Di Monte arrived and saw Cirillo on the ground with Canadian Forces members and bystanders already helping the injured soldier.
That's when Di Monte saw blood and knew it wasn't just a run-of-the-mill heart attack. It's a gunshot wound, they said.
"They were doing good CPR. They really did an awesome job," Di Monte said.
He checked Cirillo's pulse and asked more questions about how the soldier suffered a gunshot wound, first questioning if it was self-inflicted and then learning it came from an assailant.
"Right away we told everybody, unsafe zone, an active shooter, let's clear," Di Monte said. "We accelerate our clinical treatments. Some treatments we'll do in the back of the ambulance instead of on scene."
In paramedic lingo, it's a "scoop and run."
A police officer also boarded the ambulance since there was a victim of crime.
Cirillo would die in hospital.
But it wasn't over for Di Monte.
A tactical paramedic delivered more shocking news as Di Monte was leaving the scene.
"He looks at me and says, ‘Chief, officer down, shot on Parliament Hill.' We're the closest so I look at him and say, OK, I'll back you up," Di Monte recalled.
They arrived at the Hill to help a security officer who was shot in the leg.
Then it was back to administrative work for Di Monte, but it included offering his advice to the emergency management team at City Hall and locking down paramedic headquarters.
"A little bit of a shakeup in my standard go to meetings and do budgets and haggle with people and talk to politicians," Di Monte said.
Di Monte usually goes out with paramedics for a half day each month to help with calls so he can talk to his front-line staff and maintain his clinical skills.
"I'm a medic at the end of the day," he said.
- With files from Shane Ross"
"Comforting Cpl. Nathan Cirillo: 'I kept telling him he was loved'
Video: Barbara Winters heard gunshots and ran to the fallen soldier's side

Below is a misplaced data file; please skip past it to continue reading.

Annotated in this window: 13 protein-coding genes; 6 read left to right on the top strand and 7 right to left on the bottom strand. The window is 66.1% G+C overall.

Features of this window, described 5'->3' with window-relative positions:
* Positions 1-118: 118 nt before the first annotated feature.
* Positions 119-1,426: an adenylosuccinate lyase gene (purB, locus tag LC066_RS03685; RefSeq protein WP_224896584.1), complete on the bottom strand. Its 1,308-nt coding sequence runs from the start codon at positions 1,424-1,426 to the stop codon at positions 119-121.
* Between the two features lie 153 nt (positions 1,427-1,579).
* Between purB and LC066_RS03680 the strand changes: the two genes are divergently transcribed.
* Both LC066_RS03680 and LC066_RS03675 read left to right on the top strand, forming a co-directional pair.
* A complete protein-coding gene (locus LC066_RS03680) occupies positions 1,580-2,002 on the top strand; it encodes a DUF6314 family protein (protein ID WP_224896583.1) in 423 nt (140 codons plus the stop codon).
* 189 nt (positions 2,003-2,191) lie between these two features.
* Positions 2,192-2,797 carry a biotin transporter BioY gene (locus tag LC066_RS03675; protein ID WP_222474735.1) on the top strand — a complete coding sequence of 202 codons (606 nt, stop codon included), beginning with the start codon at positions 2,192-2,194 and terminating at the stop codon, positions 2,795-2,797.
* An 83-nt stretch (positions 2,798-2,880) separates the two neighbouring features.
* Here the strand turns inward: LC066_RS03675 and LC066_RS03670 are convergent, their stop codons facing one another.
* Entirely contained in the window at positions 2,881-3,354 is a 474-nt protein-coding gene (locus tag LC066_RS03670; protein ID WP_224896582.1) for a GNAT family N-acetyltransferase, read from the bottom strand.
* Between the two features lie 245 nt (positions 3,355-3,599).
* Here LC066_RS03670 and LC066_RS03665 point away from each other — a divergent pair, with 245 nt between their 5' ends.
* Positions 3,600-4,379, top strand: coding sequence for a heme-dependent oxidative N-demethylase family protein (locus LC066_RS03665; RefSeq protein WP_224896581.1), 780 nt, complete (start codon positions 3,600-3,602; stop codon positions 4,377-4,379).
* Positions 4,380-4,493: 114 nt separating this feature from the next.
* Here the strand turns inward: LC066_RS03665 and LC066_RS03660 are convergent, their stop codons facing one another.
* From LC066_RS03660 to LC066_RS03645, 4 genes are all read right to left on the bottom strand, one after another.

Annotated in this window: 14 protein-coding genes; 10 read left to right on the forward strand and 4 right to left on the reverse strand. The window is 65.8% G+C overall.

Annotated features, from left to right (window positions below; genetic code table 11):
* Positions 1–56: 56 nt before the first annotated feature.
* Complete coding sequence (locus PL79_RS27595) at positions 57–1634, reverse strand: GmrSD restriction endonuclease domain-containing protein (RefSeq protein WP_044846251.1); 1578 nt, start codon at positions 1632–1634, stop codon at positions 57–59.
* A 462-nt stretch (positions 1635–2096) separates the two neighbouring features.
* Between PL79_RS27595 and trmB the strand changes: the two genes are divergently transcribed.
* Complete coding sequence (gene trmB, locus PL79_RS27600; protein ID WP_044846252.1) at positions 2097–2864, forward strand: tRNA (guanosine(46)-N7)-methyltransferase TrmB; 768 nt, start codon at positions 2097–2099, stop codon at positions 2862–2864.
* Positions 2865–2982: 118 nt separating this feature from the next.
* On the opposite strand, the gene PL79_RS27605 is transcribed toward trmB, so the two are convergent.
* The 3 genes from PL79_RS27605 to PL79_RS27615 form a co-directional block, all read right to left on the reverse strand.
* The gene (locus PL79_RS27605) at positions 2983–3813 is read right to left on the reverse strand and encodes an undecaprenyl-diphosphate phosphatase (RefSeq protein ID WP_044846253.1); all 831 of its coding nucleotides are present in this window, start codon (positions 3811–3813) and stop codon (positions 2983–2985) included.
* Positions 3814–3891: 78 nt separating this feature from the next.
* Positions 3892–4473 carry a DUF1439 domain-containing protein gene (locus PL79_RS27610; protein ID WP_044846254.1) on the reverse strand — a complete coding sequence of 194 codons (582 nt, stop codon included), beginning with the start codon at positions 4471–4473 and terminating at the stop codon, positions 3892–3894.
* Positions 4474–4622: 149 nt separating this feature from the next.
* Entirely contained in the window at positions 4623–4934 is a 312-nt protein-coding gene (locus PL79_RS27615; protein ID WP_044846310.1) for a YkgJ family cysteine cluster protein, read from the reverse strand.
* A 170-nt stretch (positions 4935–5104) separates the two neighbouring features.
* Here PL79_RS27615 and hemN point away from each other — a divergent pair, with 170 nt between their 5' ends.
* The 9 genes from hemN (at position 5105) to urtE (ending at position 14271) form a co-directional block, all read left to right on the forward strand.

Barbara Winters, a government lawyer, was walking by the National War Memorial the morning of Oct. 22 when she heard gunshots. She ran to the scene and provided words of comfort in what may have been the last words heard by Cpl. Nathan Cirillo.
Q: Tell me about that morning.
A: It was a beautiful, beautiful fall morning. It had finally stopped raining. I looked at the soldiers at the cenotaph and I thought, what a nice picture. I just happened to have my digital camera with me and I stopped and I took a few pictures, then I carried on. I was walking down Sparks Street. I had just passed the Canada Post building when I heard pop, pop, pop, the sound of gunfire. I turned and I saw people sort of ducking, more walking quickly than running. There didn't seem to be a lot of panic. I turned around. I started to realize what it was that happened. And so I started running towards the cenotaph. I was looking for the soldiers because I had heard the news the day before—the two soldiers in Quebec who had been hit and how one of them had died. I immediately guessed that the soldiers I had just seen had been the targets. I knew if I saw them standing, it was something else. But I didn’t see them standing. So I just ran there.
Related link: 'Without thought' Margaret Lehre ran toward the shots